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Open Roads Forum  >  General RVing Issues

 > Is Roadside assistance worth it?

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pianotuna

Regina, SK, Canada

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Posted: 03/24/19 09:57am Link  |  Quote  |  Print  |  Notify Moderator

Hi,

I have CAA RVplus. I would not wish to be without it.


Regards, Don
My ride is a 28 foot Class C, 256 watts solar, 556 amp hours of AGM in two battery banks 12 volt batteries, 3000 watt Magnum hybrid inverter, Sola Basic Autoformer, Microair Easy Start.

joegray

British Columbia, Canada

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Posted: 03/24/19 10:20am Link  |  Quote  |  Print  |  Notify Moderator

Have Good Sam Platinum,used it twice and very happy with the service. Traveling from B.C. to Yuma,would not be without it. Its like any insurance,not used much but sure nice to have when you need it.

fj12ryder

Platte City, MO

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Posted: 03/24/19 10:31am Link  |  Quote  |  Print  |  Notify Moderator

It's a waste of money unless you need it. And sometimes it's a waste of money when you do need it. There's no guarantee that they will be able to send someone within a reasonable amount of time.

We used, or rather tried to use, Good Sam Roadside Assistance three times. The first time we waited over two hours before they said they couldn't find anyone that could change our 5th wheel tire at any time soon. We gave up and I changed the tire myself. The second time they found someone that could change a bad valve stem, and they finally showed up around 10:00 pm, after being called at 6:00 pm. Strike two. The third time they were sad to inform us that all tow services were too busy to help with our stalled, out of fuel due to faulty fuel gauge, truck. I was able to get fuel, crack the lines to bleed out the air, and got back on the road myself.

So my experiences with roadside assistance is that it's a waste of money. YMMV.


Howard and Peggy

"Don't Panic"

MPI_Mallard

Morpeth Ontario,St. Cloud Florida

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Posted: 03/24/19 10:37am Link  |  Quote  |  Print  |  Notify Moderator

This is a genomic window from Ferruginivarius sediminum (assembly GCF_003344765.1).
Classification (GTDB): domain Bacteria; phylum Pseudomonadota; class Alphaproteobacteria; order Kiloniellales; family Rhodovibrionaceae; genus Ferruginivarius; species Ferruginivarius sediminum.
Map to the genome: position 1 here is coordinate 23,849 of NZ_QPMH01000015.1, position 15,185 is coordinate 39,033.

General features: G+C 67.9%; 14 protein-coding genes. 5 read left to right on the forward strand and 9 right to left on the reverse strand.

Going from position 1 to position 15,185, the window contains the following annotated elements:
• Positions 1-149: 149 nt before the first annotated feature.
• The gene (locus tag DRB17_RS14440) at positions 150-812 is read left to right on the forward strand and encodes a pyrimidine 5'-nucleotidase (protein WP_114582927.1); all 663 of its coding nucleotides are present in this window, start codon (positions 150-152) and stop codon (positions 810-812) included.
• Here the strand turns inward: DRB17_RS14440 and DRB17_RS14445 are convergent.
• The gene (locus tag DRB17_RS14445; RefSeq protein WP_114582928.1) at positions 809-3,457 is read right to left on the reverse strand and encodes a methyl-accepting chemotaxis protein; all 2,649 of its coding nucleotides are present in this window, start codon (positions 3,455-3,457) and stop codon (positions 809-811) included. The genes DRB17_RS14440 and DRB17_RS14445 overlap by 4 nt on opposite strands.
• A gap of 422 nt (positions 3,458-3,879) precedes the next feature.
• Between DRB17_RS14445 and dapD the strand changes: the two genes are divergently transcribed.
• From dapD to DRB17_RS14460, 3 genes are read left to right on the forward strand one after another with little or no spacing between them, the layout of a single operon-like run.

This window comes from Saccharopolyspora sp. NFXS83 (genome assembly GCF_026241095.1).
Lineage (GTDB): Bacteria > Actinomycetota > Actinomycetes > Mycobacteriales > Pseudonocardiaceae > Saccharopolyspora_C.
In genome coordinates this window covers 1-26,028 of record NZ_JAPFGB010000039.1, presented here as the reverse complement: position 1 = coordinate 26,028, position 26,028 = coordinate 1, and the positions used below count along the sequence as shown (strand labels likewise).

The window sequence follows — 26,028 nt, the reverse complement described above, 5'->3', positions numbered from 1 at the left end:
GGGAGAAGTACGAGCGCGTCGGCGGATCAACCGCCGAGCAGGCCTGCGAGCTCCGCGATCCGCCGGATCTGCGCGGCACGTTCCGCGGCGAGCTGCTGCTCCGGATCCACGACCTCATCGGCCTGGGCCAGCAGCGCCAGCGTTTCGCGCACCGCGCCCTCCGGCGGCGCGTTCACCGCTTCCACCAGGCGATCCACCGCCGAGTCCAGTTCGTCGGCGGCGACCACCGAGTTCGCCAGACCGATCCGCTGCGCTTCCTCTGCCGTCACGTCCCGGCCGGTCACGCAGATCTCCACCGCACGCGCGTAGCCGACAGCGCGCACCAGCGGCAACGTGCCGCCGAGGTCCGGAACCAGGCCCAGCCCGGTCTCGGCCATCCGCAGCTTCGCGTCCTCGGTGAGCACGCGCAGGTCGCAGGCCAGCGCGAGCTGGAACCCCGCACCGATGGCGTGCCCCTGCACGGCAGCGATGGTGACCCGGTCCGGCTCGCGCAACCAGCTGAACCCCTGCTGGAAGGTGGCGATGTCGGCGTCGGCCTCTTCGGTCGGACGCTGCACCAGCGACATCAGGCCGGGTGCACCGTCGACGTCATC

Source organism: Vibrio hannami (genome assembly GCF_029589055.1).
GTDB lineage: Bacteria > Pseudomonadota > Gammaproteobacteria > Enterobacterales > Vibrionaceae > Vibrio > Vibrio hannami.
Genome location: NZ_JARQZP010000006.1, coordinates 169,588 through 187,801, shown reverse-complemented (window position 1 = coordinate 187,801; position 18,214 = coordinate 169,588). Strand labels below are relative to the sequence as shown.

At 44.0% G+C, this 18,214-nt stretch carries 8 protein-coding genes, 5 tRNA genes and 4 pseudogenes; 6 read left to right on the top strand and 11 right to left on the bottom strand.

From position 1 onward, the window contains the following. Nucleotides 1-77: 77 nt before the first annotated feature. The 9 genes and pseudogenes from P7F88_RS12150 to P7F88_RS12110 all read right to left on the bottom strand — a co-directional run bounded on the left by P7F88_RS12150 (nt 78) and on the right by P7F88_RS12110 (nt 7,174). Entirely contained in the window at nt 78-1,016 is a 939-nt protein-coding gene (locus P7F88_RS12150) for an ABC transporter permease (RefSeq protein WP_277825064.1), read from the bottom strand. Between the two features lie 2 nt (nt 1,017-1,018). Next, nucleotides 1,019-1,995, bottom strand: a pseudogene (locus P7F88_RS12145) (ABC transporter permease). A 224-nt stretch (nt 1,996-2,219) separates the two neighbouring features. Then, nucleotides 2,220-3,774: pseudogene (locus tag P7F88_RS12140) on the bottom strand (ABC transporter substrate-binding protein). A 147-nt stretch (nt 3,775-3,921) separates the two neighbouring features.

I have good sam too but i'm not impressed with their service, long waits on hold, press this and so on also unless i'm I was told wrong they choose their service company's by the lowest bidder and the last time I had them come out on a flat the poor guy wasn't equipped properly,,, this year i'm going with RV+CAA after hearing some really great remarks about them. One thing I do however that I would suggest is to be as well equipped as you can be, I always travel with a honda 3000 genny with a portercable 150psi max a compressor, 20 ton bottle jack, air tork gun,full mech. tools, torque wrench and most of all I wouldn't leave home without my TireMinder monitor set-up on all my tires, that little rig saved my bacon a few times already oh and check your insurance company and insist on road hazard coverage, you pop a tire on your fiver' the damage can be pretty expensive!!!

Red Green: If life gives you lemons, throw 'em
into a quart of vodka.


07' Dodge 3500 6 speed Cummins Diesel Dually/6.7L Bully-Chipped /
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Red Green:
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If I have to, I guess...


drsteve

Michigan

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Posted: 03/24/19 10:49am Link  |  Quote  |  Print  |  Notify Moderator

The only time I ever broke down while towing I was on the interstate in northern MI. Called 911, told them I needed a tow truck and was pulling an RV. The guy showed up, put my TV on his flatbed and hooked the trailer to his hitch, hauled me to a repair place, charged me $125 bucks. My basic towing plan that comes with the auto insurance paid $100. I was happy.

If I owned a 40' DP that required a huge, expensive wrecker, and perhaps a long and costly trip to a heavy repair facility, I'd definitely have a specialized RV road service plan.


2006 Silverado 1500HD Crew Cab 2WD 6.0L 3.73 8600 GVWR